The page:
As a new decade unfolds, we are very fortunate to have an increasing number of new interventions available because of the recent tremendous advances in genetics and genomics. While a variety of disorders associated with single gene mutations have been understood for decades, information from sequencing the complete human genome, together with new technologies, has created opportunities in medicine with far-reaching implications.
We are constantly building on our understanding of normal and aberrant genetic function and how differences in gene products, or “molecular signatures,” can be associated with specific clinical characteristics and diseases. Genomic research is uncovering ways that interactions among genes, one’s environment and culture, and other factors can affect disease development and prognosis. Evolving research in this area will continue to inform our assessment of individual risk, selection of therapy, and predictions of outcome. Personalized healthcare is becoming a reality.
In this issue of ONCOLOGY Nurse Edition, authors Dale Lea and Kathleen Calzone emphasize the importance of knowledge about current genetics and genomics concepts, and integration of relevant tools and research findings into daily oncology nursing practice. Both authors served on an independent consensus panel of nurse leaders who developed the Essential Competencies and Curricula Guidelines for Genetics and Genomics. Their excellent article is based on the recommendations put forth in this resource, which was published in 2006 and updated in 2009.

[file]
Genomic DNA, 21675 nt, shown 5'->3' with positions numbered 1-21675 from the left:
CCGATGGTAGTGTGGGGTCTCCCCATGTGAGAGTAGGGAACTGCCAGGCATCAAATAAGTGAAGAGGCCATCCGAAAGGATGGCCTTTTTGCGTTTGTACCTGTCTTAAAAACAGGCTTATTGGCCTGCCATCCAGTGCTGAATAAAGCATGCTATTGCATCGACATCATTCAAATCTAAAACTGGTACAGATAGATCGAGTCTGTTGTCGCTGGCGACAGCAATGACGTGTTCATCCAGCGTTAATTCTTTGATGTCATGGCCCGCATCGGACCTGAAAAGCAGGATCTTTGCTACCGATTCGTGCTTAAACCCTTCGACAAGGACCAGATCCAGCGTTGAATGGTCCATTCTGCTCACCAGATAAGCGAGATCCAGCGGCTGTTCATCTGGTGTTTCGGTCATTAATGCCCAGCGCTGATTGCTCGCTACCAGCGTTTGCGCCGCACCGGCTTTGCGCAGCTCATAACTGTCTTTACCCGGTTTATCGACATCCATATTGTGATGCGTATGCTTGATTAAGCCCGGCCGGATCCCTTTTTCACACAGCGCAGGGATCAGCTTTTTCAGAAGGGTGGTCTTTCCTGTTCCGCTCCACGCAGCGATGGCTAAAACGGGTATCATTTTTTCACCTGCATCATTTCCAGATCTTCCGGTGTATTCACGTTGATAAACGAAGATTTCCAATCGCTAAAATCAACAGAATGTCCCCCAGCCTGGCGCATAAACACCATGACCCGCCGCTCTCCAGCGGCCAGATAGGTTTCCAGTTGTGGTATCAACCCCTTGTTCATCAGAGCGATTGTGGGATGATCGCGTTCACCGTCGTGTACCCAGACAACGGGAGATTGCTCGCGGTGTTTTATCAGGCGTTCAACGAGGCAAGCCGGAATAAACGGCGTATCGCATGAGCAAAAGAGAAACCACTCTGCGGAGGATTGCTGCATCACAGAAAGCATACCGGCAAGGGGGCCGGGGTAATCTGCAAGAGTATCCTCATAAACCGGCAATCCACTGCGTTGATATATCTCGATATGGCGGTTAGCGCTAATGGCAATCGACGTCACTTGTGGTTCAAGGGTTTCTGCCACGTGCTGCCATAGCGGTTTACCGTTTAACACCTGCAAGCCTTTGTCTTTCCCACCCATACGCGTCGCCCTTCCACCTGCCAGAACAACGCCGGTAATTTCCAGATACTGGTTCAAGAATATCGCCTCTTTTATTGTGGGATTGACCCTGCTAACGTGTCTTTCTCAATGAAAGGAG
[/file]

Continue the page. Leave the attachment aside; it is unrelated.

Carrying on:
Key nursing domains outlined in the Essential Competencies are assessment, application and integration of genetic and genomic knowledge to elicit and analyze family health history in conjunction with other risk factors; identification of patients who may benefit from specific genetic/genomic information or services; referral of at-risk patients and families for genetic/ genomic services as needed; and provision of education, care, and support, utilizing genetic- and genomic-based information and interventions to improve outcomes.
Lea and Calzone highlight the many applications of genetics and genomics to the care of individuals with, or at risk for, specific solid and hematologic malignancies —from diagnosis and prognosis (eg, BRCA1 and BRCA2 mutations), to progression (eg, micro-RNA expression in hepatocellular carcinoma), to choosing the most appropriate therapy (eg, breast tumor ERBB2 gene expression to determine eligibility for trastuzumab [Herceptin], or assessment of KRAS status in colorectal cancer prior to initiating EGFR inhibitor therapy), or monitoring the response to a given agent.
Oncology nurses are well positioned to provide a foundation for all that our expanding knowledge in genetics, genomics, and pharmacogenomics has to offer: risk reduction and prevention; earlier, more accurate diagnosis; better and more effective intervention and treatment; avoidance of expensive, toxic, and unnecessary therapy; an improved survival benefit; and a more satisfying quality of life.